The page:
Epic fail: 3 real-life PR disasters and what we can learn from them

By Ashlea Cartee on May 2nd, 2017

Most companies don’t plan for a crisis, but they can certainly prepare for one. Needless to say, it takes only one mistake to spark a full blown communications crisis (any PR professional’s worst nightmare). A crisis can turn life-long customers against a brand over-night and a poorly handled crises can lead to declining trust among consumers. Moreover, with the rise of digital technology and social media there’s nowhere for brands to hide. Customers have front row seats to watch how their actions, opinions, mistakes and crises play out.

When a crisis arises, companies, regardless of the industry must be willing to accept responsibility, be more transparent, honest and trustworthy than ever before in order to recover and continue to successfully survive. 

Here are three top brand crises that have taken place over the recent years—what we can learn from their fall from grace and how they are working to reestablish their brand reputation.

Unfriendly skies: United Airlines
In 1965, United Airlines introduced its famous slogan: “Fly the friendly skies.” A slogan may just be a slogan, but at the time, it represented a promise to their employees and customers. United Airlines broke its brand promise to make flying an enjoyable experience when one of its passengers was bloodied and forcibly dragged off a flight. The situation did worsen as United’s CEO Oscar Munoz first apologized for the overbook situation through Twitter, but made no acknowledgement to the passenger who was dragged off the plan by the arms and legs. He also appeared on a Good Morning America episode where he apologized to the public for the incident. The brand is now hiring for new members on its PR team, showing that they recognize their need for improvement and a change of direction. Currently, the story continues to be a media obsession and all eyes remain on the airline for their next steps.

Phony accounts: Wells Fargo
Wells Fargo had perhaps the most publicized disaster of any company in 2016. Last September, the public learned that bank employees created millions of fake credit card accounts and activated over 500,000 credit cards without permission to inflate sales numbers over the past five years. Now with credit card applications falling to an all-time low (55 percent), Wells Fargo revamped its advertising and recently launched its campaign “Building Better Every Day,” including marketing efforts across multiples channels—digital, television, print, radio and billboard.

The campaign highlights how the bank strives to be “customer-centric” in guidance and personalized services, while remaining secure and more involved in the community. After the situation, Well Fargo acknowledged the need to put their customers before profits, now ramping up consumer-facing efforts, like customer service and outreach to identify customers who may have any concerns about their accounts.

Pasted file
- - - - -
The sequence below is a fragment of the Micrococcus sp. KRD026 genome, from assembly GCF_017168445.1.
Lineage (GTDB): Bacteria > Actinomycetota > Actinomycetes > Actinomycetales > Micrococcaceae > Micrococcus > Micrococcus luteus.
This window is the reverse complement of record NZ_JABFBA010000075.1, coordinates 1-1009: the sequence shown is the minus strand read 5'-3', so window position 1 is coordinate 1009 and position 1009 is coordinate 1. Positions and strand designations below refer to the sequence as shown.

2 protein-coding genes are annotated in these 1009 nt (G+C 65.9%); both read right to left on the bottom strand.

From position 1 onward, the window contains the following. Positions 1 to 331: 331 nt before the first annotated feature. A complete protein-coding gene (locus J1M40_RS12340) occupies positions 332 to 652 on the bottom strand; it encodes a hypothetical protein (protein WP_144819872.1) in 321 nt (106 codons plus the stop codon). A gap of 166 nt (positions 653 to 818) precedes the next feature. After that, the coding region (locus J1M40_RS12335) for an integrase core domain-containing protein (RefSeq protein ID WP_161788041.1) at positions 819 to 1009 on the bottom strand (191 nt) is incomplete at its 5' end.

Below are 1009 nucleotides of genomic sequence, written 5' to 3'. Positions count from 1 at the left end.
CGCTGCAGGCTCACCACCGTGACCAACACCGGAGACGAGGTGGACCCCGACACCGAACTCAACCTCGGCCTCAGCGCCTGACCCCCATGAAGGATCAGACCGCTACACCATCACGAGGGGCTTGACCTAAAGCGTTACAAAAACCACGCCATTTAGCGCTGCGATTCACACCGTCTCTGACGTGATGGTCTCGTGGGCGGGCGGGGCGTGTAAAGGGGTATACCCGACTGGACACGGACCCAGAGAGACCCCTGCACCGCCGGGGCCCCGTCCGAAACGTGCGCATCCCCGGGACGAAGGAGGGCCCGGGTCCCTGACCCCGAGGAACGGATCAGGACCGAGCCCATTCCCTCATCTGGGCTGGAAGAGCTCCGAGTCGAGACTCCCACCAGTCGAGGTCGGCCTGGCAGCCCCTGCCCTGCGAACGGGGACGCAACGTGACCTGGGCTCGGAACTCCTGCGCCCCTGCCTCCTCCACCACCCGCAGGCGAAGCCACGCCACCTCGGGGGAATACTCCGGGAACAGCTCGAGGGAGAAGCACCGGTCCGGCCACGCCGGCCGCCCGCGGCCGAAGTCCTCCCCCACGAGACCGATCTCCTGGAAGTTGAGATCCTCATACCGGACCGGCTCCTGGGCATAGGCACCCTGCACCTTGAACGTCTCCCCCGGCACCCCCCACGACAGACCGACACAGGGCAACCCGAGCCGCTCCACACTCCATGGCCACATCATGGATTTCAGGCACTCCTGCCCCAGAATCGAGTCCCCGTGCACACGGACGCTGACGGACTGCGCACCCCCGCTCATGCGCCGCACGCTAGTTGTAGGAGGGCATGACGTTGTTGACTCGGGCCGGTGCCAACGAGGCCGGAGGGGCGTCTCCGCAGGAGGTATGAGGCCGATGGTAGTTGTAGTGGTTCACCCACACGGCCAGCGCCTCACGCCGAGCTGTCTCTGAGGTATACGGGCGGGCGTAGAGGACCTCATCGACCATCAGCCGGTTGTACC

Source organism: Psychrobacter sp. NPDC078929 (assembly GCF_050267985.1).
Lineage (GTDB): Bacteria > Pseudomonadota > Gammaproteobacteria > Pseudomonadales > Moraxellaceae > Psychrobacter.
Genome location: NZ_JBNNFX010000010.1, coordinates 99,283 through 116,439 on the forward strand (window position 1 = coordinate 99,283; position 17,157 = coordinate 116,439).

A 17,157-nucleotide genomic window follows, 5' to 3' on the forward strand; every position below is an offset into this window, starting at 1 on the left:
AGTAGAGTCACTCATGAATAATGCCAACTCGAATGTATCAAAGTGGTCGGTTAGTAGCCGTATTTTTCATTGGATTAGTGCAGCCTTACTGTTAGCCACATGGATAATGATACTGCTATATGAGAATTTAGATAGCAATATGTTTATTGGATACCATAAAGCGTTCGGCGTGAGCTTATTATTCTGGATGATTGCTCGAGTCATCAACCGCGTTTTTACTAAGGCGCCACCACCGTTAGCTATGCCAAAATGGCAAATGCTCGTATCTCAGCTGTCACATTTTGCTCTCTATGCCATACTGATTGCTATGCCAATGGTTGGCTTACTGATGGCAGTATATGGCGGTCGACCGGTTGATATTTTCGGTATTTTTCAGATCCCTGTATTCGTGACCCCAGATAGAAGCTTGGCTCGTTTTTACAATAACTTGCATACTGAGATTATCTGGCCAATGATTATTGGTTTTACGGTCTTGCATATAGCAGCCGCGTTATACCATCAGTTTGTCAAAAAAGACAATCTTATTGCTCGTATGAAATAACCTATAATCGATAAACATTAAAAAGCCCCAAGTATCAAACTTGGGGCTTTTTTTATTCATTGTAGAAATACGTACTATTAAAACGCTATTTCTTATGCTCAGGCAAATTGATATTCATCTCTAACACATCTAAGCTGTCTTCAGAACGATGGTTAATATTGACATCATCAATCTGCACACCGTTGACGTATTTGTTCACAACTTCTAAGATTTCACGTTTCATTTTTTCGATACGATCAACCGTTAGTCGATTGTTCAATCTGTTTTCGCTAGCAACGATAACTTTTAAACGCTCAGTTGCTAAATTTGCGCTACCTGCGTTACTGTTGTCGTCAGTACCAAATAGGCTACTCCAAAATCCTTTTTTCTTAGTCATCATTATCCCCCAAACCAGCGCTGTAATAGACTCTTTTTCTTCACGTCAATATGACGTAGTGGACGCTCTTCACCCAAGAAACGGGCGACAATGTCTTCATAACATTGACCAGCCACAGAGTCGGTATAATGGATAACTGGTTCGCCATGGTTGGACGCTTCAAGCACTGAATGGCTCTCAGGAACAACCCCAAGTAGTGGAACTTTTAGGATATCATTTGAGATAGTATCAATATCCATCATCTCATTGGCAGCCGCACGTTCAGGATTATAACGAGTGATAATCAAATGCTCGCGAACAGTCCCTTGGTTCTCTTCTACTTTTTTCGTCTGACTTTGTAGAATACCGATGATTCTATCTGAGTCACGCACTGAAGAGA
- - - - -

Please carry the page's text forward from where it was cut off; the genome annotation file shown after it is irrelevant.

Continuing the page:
Rigged emissions tests: Volkswagen
The Environmental Protection Agency announced in September 2015 that a number of Volkswagen vehicles had been rigged to pass emissions tests. Volkswagen admitted that 11 million of its cars in Europe and the U.S were manipulated to falsely understate exhaust emissions levels. The scandal was one of the worst instances of large-scale corporate fraud in recent history, resulting in more than $20 billion in fines and lawsuits in the U.S. alone, the resignation of the CEO and suspension of several executives and pending criminal charges for a number of U.S. employees.

The organization now is working toward regaining control of its message and consumer confidence–working with US officials, showing empathy for customers and offering compensation and warranties. Over the years, the brand made several moves to win back consumer trust including apologies spread across newspaper ads and changing its tagline to “Think New,” signifying a fresh start. Recently, Volkswagen has been sentenced to probation for three years, where an independent monitor is set to oversee business activity until probation is finished. With the final consequence given, the brand hopes this will be a close to the prolonged chapter of holding a distrusted reputation.

The new world of engagement
Business leaders must be nimble and able to quickly adapt to a developing situation. Along with building your reputation, comes the challenge of equipping your brand with the resources it needs to remain vigilant and act swiftly if a crisis occurs. Smart companies are intensely listening to and strategically acting on insights from their employees, customers and other stakeholders to get ahead of the game and be prepared for any situation that occurs. After major fallouts, controversies and scandals, brands must take a deep breath and look directly to their customers to earn back trust.

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